Epoch J2000 Equinox J2000
|Right ascension||00h 43m 35.37090s|
|Declination||–17° 59′ 11.7827″|
|Apparent magnitude (V)||2.02|
|Spectral type||K0 III|
|U−B color index||+0.88|
|B−V color index||+1.01|
|Radial velocity (Rv)||+12.9 km/s|
|Proper motion (μ)||RA: +232.55 mas/yr
Dec.: +31.99 mas/yr
|Parallax (π)||33.86 ± 0.16 mas|
|Distance||96.3 ± 0.5 ly
(29.5 ± 0.1 pc)
|Absolute magnitude (MV)||–0.13|
|Radius||16.78 ± 0.25 R☉|
|Luminosity||139.1 ± 7.0 L☉|
|Surface gravity (log g)||2.7 cgs|
|Metallicity [Fe/H]||–0.09 dex|
|Rotational velocity (v sin i)||18 km/s|
|Age||> 1 Gyr|
Beta Ceti (β Ceti, abbreviated Beta Cet, β Cet), also named Diphda, is the brightest star in the constellation of Cetus. Although designated 'beta', it is actually brighter than the 'alpha' star in the constellation (Alpha Ceti). This orange giant is easy to identify due to its location in an otherwise dark section of the celestial sphere. Based on parallax measurements, it lies at an estimated distance of 96.3 light-years (29.5 parsecs) from the Sun.
Diphda has an apparent visual magnitude of 2.02, making it the brightest star in Cetus. The stellar classification of this star is K0 III, although some sources list a classification of G9.5 III indicating that it lies along the dividing line separating G-type from K-type stars. The luminosity class of 'III' means that it is a giant star that has consumed the hydrogen at its core and evolved away from an A-type main sequence star. After passing through the red giant stage, it underwent the helium flash event and is generating energy through the thermonuclear fusion of helium at its core. Beta Ceti will remain in this mode for over 100 million years.
The effective temperature of the star's outer envelope is about 4,797 K, giving it the characteristic orange hue of a K-type star. In spite of its cooler temperature, Diphda is much brighter than the Sun with a bolometric luminosity of about 145 times the luminosity of the Sun, resulting from a radius 18 times as large as the Sun and a mass that is 2.8 times the Sun's mass.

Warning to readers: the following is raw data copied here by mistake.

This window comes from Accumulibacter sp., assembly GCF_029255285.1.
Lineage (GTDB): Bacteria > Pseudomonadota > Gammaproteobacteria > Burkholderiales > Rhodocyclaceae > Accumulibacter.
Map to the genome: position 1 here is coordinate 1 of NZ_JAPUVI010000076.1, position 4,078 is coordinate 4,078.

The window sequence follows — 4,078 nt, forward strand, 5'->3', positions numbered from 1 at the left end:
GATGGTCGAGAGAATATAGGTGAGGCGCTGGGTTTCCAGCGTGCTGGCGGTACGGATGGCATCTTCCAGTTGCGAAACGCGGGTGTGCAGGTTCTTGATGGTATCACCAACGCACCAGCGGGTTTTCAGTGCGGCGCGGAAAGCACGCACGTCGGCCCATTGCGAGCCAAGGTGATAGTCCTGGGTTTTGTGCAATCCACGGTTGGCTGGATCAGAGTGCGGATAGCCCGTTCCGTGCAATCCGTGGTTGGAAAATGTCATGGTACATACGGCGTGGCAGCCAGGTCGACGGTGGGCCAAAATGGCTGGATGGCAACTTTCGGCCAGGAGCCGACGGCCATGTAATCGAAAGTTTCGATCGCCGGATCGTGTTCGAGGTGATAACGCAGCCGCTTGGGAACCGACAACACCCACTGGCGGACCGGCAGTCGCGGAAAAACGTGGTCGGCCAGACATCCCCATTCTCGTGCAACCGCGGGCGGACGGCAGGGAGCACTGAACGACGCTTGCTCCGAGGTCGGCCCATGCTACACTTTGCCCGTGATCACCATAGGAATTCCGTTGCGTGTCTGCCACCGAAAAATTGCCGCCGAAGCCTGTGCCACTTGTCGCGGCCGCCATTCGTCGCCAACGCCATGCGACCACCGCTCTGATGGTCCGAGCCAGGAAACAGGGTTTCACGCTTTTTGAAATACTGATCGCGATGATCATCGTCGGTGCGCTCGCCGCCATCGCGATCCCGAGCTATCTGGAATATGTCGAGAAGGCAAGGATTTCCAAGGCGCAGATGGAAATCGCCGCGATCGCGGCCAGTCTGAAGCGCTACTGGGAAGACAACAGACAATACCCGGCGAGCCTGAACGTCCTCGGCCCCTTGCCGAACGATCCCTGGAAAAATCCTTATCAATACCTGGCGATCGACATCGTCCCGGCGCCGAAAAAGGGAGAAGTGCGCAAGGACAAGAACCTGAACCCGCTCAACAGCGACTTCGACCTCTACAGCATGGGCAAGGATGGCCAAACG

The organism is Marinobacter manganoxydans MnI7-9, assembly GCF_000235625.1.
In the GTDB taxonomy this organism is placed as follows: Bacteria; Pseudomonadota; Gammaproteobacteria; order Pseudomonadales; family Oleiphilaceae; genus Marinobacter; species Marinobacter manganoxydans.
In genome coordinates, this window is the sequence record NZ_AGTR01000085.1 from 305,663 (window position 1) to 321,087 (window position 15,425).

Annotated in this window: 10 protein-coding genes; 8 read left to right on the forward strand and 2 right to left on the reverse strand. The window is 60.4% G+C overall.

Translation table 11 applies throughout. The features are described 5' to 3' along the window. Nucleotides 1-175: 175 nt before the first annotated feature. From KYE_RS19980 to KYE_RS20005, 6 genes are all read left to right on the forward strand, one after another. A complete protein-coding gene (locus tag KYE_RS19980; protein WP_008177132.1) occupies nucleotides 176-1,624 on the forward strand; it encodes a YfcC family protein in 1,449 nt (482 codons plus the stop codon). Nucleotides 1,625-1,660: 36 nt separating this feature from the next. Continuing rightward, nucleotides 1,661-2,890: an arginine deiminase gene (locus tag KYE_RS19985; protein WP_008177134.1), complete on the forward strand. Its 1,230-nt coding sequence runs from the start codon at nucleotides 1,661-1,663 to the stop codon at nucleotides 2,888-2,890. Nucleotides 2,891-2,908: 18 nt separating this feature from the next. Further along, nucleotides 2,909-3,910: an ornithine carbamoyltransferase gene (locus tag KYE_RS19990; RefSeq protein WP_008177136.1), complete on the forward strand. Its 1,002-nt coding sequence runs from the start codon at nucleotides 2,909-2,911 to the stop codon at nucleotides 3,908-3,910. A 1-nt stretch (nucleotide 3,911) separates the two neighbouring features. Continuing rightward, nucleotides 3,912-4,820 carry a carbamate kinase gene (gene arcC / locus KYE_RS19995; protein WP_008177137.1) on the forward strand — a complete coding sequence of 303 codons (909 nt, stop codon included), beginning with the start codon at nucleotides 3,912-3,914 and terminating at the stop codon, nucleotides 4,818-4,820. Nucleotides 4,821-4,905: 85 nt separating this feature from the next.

This star displays flaring activity that results in random outbursts that increase the luminosity of the star over intervals lasting several days. This is a much longer duration than for comparable solar flare activity on the Sun, which typically last for periods measured in hours. In 2005, a relatively high rate of X-ray emission was detected with the XMM-Newton space observatory. It is emitting about 2,000 times the X-ray luminosity of the Sun, allowing the star to be imaged with the Chandra X-ray Observatory.
It bore the traditional names Diphda and Deneb Kaitos. Diphda is Arabic for 'frog', from the phrase ضفدع الثاني aḍ-ḍifdaʿ aṯ-ṯānī 'the second frog' (the first frog' is Fomalhaut); Deneb Kaitos is from ألذنب ألقيتوس ألجنوب Al Dhanab al Ḳaiṭos al Janūbīyy 'southern tail of Cetus'.
In 2016, the International Astronomical Union organized a Working Group on Star Names (WGSN) to catalogue and standardize proper names for stars. The WGSN approved the name Diphda for this star on 21 August 2016 and it is now so entered in the IAU Catalog of Star Names.
In Chinese astronomy, Deneb Kaitos is called 土司空, Pinyin: Tǔsīkōng, meaning Master of Constructions, because this star is marking itself and stands alone in the Master of Constructions asterism, Legs mansion (see : Chinese constellation). 土司空 (Tǔsīkōng), westernized into Too Sze Kung by R.H. Allen and the meaning is "Superintendent of Earthworks." 
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